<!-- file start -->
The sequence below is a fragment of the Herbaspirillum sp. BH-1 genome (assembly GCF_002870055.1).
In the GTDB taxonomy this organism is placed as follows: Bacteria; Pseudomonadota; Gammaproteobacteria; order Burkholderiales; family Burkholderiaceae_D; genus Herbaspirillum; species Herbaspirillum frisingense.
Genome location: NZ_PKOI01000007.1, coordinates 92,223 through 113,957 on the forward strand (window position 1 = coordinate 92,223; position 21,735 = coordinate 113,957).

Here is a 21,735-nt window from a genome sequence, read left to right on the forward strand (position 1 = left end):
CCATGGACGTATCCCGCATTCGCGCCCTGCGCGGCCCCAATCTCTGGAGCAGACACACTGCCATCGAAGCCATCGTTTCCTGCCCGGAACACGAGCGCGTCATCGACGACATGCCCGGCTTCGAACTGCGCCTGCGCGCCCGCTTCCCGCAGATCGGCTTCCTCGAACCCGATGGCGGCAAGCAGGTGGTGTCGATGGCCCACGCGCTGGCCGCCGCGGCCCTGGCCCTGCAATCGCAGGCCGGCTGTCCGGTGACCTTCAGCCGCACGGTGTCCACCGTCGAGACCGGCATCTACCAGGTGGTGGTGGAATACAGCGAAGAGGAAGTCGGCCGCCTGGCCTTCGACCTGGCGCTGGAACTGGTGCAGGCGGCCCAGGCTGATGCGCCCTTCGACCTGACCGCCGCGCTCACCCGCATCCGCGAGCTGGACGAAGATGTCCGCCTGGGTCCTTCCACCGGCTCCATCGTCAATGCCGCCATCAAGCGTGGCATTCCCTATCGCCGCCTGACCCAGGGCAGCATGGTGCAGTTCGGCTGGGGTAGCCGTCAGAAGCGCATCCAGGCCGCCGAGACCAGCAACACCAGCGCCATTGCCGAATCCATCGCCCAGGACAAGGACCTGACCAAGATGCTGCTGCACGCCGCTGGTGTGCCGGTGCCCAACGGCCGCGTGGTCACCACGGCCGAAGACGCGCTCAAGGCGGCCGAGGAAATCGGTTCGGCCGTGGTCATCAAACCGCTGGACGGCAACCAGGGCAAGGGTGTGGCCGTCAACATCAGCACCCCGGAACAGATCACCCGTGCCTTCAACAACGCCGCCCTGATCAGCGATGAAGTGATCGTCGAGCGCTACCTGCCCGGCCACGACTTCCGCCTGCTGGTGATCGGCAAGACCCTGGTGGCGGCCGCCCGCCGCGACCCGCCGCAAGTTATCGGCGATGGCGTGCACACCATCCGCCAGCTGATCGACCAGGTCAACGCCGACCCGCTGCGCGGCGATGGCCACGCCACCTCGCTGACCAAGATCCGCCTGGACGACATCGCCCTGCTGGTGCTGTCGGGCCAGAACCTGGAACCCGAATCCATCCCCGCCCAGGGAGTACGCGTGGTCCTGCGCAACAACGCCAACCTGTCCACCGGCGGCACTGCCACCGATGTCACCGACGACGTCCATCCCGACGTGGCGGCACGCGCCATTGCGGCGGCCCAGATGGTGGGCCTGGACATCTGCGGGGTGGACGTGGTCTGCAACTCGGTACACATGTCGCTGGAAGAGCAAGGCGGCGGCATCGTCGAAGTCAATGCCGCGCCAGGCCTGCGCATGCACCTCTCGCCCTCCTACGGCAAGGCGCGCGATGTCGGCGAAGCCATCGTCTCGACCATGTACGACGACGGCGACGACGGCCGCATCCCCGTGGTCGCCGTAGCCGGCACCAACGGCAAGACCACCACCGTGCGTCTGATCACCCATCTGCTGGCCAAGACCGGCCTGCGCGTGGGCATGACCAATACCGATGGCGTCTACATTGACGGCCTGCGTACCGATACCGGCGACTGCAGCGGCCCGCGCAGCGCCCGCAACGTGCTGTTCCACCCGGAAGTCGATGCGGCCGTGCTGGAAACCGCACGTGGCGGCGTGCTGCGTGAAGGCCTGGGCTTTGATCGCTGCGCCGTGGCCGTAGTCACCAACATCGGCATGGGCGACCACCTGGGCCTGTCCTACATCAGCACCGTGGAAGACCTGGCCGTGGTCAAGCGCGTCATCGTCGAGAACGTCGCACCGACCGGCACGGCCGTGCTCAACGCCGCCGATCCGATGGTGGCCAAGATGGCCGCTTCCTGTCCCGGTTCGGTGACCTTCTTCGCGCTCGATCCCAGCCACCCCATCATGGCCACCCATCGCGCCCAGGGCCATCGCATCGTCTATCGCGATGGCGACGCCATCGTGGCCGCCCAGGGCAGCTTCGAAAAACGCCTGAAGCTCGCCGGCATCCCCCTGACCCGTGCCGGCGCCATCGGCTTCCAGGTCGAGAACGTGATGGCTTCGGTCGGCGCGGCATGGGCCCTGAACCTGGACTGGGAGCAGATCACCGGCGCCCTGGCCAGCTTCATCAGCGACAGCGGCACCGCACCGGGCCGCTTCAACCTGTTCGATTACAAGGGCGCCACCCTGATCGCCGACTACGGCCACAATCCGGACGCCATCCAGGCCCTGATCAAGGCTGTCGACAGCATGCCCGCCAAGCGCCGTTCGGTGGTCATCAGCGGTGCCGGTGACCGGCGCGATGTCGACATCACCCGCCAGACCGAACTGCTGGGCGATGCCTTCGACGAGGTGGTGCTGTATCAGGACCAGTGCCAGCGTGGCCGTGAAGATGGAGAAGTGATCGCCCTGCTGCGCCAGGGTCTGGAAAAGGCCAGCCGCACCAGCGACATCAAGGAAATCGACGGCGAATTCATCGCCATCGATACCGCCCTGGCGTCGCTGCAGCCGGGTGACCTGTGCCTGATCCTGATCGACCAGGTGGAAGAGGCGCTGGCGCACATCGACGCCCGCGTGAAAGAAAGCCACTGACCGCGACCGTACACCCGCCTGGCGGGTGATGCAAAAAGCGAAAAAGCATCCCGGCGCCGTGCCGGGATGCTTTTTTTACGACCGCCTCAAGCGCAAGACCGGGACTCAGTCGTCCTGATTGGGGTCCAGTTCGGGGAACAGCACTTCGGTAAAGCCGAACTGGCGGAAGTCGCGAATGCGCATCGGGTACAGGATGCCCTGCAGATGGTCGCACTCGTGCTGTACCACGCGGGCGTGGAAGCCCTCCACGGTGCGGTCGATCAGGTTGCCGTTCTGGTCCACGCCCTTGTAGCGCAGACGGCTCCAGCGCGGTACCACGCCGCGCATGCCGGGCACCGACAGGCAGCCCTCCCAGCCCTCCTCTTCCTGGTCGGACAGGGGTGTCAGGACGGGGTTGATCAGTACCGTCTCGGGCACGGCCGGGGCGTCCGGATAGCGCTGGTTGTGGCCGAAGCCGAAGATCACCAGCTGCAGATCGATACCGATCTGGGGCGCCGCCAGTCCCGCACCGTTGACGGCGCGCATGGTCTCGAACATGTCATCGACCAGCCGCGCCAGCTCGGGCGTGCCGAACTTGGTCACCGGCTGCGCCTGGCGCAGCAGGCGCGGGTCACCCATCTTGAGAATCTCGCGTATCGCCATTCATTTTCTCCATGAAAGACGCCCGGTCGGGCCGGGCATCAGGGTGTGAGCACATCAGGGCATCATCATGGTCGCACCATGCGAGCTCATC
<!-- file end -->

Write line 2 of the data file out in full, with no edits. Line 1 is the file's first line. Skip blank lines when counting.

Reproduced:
In the GTDB taxonomy this organism is placed as follows: Bacteria; Pseudomonadota; Gammaproteobacteria; order Burkholderiales; family Burkholderiaceae_D; genus Herbaspirillum; species Herbaspirillum frisingense.